How to Spot a Phishing Email

Whatever your chosen profession, you will have heard the term “phishing” in an IT context, which is a term that refers to an email that is sent by a hacker, and they will go to extreme lengths in their search for vulnerable computer users. Knowing how to spot a phishing email will reduce the risk of becoming a victim of cyber-fraud, and with that in mind, here are some important things to look for when receiving emails.

Always Check the Sender

When you receive an email that you were not expecting, always check who the sender is, this can be done by clicking on the “from” button, and if the sender’s address does not relate to the email content, it is likely that it is a phishing email. If you are at all unsure, simply Google the company’s name, which will tell you what their correct address actually is. There are websites where you can read up on how to spot a phishing email and this will help you avoid becoming a cyber-victim.

Check But Do Not Click on Links

If there are hyperlinks in the email content, do not click on any, but you can hover your mouse arrow over the link and this will reveal the URL. If it is not a company, or person that you are familiar with, you are advised not to visit the website that you are being encouraged to click on. A typical scam might involve a company that you are subscribed to, and when you click on the link, it might take you to what looks like the subscriber’s website, yet it might be a copy.

Plausible Reason

The phishing email would likely mention that they lost some customer data and it would invite you to fill in your personal information on the page you are visiting. In the event you do give your personal information, this can then be used by the hacker to either hack into your account, or if the data contains credit card information, this is enough for a hacker to purchase items using your credit card. The sole objective of a phishing email is to get you to fill in, either personal or financial information, on the website provided, and there will always be a seemingly plausible request for you to repeat your data.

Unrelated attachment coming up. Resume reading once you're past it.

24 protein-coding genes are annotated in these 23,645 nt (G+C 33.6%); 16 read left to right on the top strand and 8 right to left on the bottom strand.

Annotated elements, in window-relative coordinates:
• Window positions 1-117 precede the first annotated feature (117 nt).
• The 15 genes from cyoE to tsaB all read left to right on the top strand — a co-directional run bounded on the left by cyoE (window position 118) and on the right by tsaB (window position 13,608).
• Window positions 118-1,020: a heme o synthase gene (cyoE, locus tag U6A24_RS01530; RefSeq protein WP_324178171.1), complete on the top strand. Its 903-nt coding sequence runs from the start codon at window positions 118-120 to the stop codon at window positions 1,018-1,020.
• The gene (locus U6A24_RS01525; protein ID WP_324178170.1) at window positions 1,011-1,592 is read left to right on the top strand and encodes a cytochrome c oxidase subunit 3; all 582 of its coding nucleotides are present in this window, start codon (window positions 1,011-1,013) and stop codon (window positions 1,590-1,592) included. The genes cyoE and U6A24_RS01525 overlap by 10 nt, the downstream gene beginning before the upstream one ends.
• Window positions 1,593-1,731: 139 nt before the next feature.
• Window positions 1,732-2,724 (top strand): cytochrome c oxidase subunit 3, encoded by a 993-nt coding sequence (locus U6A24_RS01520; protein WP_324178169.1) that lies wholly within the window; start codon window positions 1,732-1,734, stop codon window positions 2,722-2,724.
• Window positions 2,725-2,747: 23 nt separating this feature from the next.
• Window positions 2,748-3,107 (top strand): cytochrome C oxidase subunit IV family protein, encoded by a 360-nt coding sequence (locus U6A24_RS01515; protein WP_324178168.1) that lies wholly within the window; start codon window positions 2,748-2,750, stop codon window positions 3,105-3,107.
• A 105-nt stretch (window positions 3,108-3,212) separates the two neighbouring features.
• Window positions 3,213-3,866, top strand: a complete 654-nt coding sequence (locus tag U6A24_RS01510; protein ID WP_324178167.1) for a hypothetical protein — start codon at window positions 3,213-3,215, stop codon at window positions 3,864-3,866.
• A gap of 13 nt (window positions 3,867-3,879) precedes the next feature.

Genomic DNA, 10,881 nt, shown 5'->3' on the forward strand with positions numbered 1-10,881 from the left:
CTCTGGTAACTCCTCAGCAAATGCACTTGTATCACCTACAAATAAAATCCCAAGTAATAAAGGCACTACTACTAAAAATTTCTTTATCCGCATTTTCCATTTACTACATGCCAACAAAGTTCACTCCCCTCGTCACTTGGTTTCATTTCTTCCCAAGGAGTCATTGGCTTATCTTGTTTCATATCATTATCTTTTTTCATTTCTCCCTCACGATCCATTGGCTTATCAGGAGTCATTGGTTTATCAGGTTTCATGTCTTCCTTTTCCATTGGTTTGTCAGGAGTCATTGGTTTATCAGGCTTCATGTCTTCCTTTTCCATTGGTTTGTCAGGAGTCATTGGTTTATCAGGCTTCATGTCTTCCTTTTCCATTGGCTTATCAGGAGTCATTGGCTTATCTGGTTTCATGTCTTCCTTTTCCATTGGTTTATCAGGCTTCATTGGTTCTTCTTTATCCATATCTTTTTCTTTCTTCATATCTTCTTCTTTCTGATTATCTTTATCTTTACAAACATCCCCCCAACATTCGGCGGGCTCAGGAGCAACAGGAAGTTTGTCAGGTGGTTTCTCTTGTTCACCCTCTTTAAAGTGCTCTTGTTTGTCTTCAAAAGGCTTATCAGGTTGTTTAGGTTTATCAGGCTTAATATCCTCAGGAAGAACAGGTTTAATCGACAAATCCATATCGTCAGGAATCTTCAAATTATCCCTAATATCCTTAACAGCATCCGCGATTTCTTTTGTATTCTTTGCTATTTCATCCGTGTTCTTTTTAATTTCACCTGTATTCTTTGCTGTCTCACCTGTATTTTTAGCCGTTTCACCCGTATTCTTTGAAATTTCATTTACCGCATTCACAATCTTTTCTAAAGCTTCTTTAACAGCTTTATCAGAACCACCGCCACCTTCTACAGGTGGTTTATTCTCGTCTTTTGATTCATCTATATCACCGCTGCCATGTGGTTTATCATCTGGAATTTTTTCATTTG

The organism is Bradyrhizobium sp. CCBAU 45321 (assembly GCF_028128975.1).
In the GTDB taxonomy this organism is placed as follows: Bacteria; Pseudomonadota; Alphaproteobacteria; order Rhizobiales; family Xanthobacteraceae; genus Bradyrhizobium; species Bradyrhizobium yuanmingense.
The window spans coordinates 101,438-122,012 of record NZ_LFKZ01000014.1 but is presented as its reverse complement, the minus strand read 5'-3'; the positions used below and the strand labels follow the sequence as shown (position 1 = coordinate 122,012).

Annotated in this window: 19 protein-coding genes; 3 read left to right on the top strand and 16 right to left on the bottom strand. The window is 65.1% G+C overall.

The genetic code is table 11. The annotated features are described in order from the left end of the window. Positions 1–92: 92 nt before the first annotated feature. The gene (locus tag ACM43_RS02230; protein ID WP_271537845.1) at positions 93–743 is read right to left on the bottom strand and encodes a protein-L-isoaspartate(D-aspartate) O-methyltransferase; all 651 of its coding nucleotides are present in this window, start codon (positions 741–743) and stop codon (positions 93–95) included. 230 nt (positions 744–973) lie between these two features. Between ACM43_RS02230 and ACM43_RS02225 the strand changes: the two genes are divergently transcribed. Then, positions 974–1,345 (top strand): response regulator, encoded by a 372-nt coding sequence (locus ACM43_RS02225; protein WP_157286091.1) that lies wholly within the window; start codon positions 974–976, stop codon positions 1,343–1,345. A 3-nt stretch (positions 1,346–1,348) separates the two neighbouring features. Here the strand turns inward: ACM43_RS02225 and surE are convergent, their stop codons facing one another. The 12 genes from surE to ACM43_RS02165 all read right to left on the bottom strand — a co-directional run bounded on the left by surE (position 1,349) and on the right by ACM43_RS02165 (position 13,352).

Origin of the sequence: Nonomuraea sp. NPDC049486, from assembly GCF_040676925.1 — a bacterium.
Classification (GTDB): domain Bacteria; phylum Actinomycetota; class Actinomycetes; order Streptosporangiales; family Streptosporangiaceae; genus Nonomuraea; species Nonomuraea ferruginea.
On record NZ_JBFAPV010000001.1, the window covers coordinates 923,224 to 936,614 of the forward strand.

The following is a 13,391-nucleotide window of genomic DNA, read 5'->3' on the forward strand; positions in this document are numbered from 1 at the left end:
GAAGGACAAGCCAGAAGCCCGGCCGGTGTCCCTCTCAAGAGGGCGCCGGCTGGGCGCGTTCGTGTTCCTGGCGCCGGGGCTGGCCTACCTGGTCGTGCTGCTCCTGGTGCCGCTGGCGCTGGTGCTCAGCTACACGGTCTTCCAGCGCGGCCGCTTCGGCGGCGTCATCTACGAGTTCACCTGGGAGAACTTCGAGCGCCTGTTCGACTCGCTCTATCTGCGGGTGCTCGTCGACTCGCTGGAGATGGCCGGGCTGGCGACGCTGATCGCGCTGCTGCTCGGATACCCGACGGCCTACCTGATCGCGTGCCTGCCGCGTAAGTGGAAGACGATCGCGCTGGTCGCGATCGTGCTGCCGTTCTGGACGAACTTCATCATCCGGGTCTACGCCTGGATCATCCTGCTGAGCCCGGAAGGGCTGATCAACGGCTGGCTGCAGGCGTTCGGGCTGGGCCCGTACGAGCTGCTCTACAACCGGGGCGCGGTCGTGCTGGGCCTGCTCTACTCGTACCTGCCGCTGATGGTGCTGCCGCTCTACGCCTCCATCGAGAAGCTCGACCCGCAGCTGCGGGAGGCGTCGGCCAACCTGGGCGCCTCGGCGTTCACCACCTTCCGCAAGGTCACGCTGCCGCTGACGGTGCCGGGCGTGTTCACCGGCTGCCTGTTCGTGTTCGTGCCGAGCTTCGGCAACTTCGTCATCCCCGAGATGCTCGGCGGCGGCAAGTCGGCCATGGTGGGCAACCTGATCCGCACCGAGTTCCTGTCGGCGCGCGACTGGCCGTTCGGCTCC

Bad Spelling and Grammar

This is often a sign of a phishing email, as many are directly translated by software and very often, it does not read 100%, as it should. Fortunately, many of these scammers do not think about grammar and spelling, whereas, if the email really is from the company, there would be no grammar or spelling mistakes.

Invest in Spam Software

If you purchase spam software, it will automatically detect phishing emails, and this will help to make sure that you never become a victim of fraud via phishing. In fact, if you do use a recognised anti-spam software, it will recognise and quarantine anything that looks suspicious, plus you will have the tools to investigate further until you are sure one way or another that the content is malicious.